Embroidery is the art of using decorative stitches. With these stitches ornamen-tal motifs can be worked on almost all soft surfaces. It is important to know all the basic embroidery stitches so that the learner can effectively uses them for creat-ing beautiful design. Stitches are selected based on the fabric and garment.
· It is a commonly used stitch in embroidery work.
· It is used to complete the outline of any design.
· It is also used as a filling stitch when worked closely.
· Bring needle up at 1 on right side.
· Take down needle at 2 to the wrong side and up at 3, half way between 1 and 2.
· Insert needle and take needle just next to the point 2.
· The length of all the stitches should be the same (Figure 7.5).
· These stitches can be worked in any direction.
· The stitches are worked in varying sizes to create an interesting effect.
· This is worked on a evenly woven fabric.
· It is also called as single satin stitch.
· Right and wrong side of this stitch is similar.
· Bring needle up at 1 and insert at 2.
· Again take needle up at 3 and insert at 4
· It is better to work in same direction. For e.g. bottom to top, or from top to bottom (Figure 7.6).
· These stitches can be worked hori-zontally or vertically.
· It is also used as a single detached stitch.
· It can be used well to cover a line or to do filling for a large space.
· Bring needle up at 1 and down at 2 leaving a loop of thread.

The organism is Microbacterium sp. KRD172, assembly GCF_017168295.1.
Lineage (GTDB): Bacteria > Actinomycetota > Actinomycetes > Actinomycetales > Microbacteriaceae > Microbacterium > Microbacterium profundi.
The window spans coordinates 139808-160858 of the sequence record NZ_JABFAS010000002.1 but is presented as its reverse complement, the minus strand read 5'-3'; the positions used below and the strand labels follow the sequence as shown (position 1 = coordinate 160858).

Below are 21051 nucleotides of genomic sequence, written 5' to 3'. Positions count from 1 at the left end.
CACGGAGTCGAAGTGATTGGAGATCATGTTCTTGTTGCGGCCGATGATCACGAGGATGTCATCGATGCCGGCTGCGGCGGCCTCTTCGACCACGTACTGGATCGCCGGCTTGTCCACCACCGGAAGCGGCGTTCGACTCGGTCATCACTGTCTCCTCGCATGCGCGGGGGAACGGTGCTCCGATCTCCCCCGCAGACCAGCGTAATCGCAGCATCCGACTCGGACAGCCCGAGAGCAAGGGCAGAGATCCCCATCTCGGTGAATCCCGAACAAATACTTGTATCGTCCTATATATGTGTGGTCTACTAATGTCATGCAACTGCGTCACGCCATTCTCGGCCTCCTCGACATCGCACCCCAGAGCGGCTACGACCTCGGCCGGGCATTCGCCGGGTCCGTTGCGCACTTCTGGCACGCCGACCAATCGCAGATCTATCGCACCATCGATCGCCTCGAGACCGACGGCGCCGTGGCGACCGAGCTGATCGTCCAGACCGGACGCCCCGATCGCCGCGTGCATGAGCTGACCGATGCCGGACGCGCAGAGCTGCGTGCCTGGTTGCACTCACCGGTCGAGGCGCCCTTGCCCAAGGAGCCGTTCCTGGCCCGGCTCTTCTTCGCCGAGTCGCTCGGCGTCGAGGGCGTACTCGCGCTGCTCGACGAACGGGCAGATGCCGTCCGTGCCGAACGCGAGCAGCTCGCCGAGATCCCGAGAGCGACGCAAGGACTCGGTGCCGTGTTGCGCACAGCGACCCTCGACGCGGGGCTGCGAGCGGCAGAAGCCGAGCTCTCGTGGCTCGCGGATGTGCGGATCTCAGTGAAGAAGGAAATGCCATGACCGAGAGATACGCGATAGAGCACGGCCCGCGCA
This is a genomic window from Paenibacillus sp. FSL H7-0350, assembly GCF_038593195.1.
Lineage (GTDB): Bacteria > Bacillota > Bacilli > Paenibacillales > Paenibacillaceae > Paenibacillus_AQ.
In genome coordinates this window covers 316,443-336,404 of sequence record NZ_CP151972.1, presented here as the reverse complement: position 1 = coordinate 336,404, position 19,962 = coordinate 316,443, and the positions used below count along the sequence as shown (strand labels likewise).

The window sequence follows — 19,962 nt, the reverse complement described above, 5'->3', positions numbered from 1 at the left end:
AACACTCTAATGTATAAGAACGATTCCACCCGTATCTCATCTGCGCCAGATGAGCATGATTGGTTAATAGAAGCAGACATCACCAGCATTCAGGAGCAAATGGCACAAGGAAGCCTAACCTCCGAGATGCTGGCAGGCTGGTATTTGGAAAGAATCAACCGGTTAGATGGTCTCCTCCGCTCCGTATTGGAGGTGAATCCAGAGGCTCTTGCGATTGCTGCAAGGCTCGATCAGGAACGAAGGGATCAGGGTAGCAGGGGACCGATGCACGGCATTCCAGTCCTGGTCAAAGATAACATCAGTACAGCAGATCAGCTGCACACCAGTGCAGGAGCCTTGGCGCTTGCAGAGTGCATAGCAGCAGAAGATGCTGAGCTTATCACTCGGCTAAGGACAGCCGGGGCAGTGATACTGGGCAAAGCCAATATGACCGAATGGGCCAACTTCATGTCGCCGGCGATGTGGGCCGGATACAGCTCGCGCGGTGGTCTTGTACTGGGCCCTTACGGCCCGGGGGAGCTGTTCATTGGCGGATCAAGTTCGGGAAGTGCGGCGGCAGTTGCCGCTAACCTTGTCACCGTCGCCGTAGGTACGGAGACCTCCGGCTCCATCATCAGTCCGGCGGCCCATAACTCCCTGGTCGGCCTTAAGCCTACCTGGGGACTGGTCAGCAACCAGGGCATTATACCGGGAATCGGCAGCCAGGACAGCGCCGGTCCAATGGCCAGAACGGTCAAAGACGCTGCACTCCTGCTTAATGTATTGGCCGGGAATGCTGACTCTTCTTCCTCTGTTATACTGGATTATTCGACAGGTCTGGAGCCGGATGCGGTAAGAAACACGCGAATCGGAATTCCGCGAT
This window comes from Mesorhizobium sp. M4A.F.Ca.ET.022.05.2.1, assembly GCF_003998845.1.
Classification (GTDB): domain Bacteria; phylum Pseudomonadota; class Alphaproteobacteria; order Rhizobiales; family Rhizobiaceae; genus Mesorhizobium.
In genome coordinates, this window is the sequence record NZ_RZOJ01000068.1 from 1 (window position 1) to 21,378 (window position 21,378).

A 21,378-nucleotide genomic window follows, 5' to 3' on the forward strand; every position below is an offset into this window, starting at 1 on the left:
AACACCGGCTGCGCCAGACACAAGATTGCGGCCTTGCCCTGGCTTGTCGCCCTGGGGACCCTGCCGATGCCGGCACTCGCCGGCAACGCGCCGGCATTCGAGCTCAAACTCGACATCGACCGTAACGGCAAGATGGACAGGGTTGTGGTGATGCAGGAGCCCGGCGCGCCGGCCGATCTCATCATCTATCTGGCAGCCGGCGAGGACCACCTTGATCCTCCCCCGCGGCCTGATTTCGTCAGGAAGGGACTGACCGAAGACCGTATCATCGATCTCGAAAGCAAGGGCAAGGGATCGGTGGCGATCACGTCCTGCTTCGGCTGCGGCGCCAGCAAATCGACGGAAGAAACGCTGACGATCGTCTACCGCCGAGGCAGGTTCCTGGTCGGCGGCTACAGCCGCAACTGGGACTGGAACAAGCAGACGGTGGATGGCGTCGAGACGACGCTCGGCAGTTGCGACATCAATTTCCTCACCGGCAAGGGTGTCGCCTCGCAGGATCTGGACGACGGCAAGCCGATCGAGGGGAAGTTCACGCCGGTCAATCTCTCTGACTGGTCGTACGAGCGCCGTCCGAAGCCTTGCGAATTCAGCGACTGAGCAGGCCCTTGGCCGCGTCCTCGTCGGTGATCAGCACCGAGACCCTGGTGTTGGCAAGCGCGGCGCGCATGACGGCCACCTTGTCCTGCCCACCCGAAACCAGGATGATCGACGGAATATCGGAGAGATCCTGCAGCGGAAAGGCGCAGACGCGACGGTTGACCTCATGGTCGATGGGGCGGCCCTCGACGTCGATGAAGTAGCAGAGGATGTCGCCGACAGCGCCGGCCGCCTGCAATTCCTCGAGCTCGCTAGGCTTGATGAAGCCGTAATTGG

· Bring needle up at 3 inside the loop, insert down at 4 outside the loop and catch a small straight stitch.
· Repeat the process (Figure 7.7).
· This is a tiny running stitch.
· It is used to fill small motifs or space.
· Bring needle up at 1 and insert at 2 catching a tiny stitch.
· Again bring needle up at 3 and take down at 4. This should be made closer to the first stitch.
· Repeat the process (Figure 7.8)
· It is also known as side to side hem stitch.
· Looks like a brick stitch.
· Mark 4 points
· 1, 2, 3 and 4 on a straight line.
· Take thread out at 1, insert at 3 and then take out at 2.
· To complete one set of stitch insert needle at 4 and take out at 3.
· Continue stitching as per instruc-tions (Figure 7.9).
· It is formed by making series of loops.
· It is the oldest of all stitches.
· Mark the points 1 and 2.
· Take out needle at 1 and insert nee-dle at the same point and take out needle at 2.
· Before taking the needle out wind thread from left to right and pull the needle gently to form a chain.
· To continue the second chain insert needle at point 2 and continue the sequence (Figure 7.10).
· It is one of the detached stitches.
· A single chain stitch form a lazy daisy stitch.
· Pull thread from point 1 and insert the needle at the same point.
· Take out needle at 2.
· Wind thread from left to right, pull the needle and lock the stitch at point 3 (Figure 7.11).
· This is a variation of chain stitch.
· Two coloured threads are used while stitching.
· Chain stitches are created by winding alternate colour threads. (Figure 7.12).
· This stitch is used to finish the blan-ket edges.
· It secures the edges and is stitched from left to right or from right to left .
· Take needle at 1 and insert 2.
· Lay thread parallel to point 1.
· Insert needle at 2 and take out at 3.
· Loop the thread around needle to from a stitch (Figure 7.13).
· Satin stitch is a filling stitch.
· It is used to cover small space.
· This is a straight and flat stitch.
· Take needle at 1 and insert at 2.
· Pull the needle at 3 and insert at 4.
· Repeat the process and complete the filling of any pattern (Figure 7.14)